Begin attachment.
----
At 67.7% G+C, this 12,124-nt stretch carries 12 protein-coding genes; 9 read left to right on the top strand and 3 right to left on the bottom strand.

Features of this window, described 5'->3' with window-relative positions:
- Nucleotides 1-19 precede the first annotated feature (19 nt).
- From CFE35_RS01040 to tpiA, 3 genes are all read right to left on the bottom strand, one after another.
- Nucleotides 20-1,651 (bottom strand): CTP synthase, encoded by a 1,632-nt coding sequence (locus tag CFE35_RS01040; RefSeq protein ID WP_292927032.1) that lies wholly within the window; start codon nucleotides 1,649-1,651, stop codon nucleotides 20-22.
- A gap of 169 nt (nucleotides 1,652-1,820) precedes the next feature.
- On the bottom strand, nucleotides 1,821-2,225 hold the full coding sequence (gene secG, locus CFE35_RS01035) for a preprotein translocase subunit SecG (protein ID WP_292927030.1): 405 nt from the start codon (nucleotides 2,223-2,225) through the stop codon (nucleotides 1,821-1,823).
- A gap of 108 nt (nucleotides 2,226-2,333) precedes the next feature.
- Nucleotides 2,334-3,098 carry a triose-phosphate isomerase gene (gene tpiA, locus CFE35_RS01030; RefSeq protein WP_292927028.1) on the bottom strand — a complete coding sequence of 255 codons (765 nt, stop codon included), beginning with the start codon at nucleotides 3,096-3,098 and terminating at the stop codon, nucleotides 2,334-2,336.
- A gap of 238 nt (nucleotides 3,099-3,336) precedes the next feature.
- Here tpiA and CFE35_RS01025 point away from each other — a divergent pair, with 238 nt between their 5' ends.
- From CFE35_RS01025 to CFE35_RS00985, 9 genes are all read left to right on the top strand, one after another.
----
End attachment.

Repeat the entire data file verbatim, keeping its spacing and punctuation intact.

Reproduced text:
At 67.7% G+C, this 12,124-nt stretch carries 12 protein-coding genes; 9 read left to right on the top strand and 3 right to left on the bottom strand.

Features of this window, described 5'->3' with window-relative positions:
- Nucleotides 1-19 precede the first annotated feature (19 nt).
- From CFE35_RS01040 to tpiA, 3 genes are all read right to left on the bottom strand, one after another.
- Nucleotides 20-1,651 (bottom strand): CTP synthase, encoded by a 1,632-nt coding sequence (locus tag CFE35_RS01040; RefSeq protein ID WP_292927032.1) that lies wholly within the window; start codon nucleotides 1,649-1,651, stop codon nucleotides 20-22.
- A gap of 169 nt (nucleotides 1,652-1,820) precedes the next feature.
- On the bottom strand, nucleotides 1,821-2,225 hold the full coding sequence (gene secG, locus CFE35_RS01035) for a preprotein translocase subunit SecG (protein ID WP_292927030.1): 405 nt from the start codon (nucleotides 2,223-2,225) through the stop codon (nucleotides 1,821-1,823).
- A gap of 108 nt (nucleotides 2,226-2,333) precedes the next feature.
- Nucleotides 2,334-3,098 carry a triose-phosphate isomerase gene (gene tpiA, locus CFE35_RS01030; RefSeq protein WP_292927028.1) on the bottom strand — a complete coding sequence of 255 codons (765 nt, stop codon included), beginning with the start codon at nucleotides 3,096-3,098 and terminating at the stop codon, nucleotides 2,334-2,336.
- A gap of 238 nt (nucleotides 3,099-3,336) precedes the next feature.
- Here tpiA and CFE35_RS01025 point away from each other — a divergent pair, with 238 nt between their 5' ends.
- From CFE35_RS01025 to CFE35_RS00985, 9 genes are all read left to right on the top strand, one after another.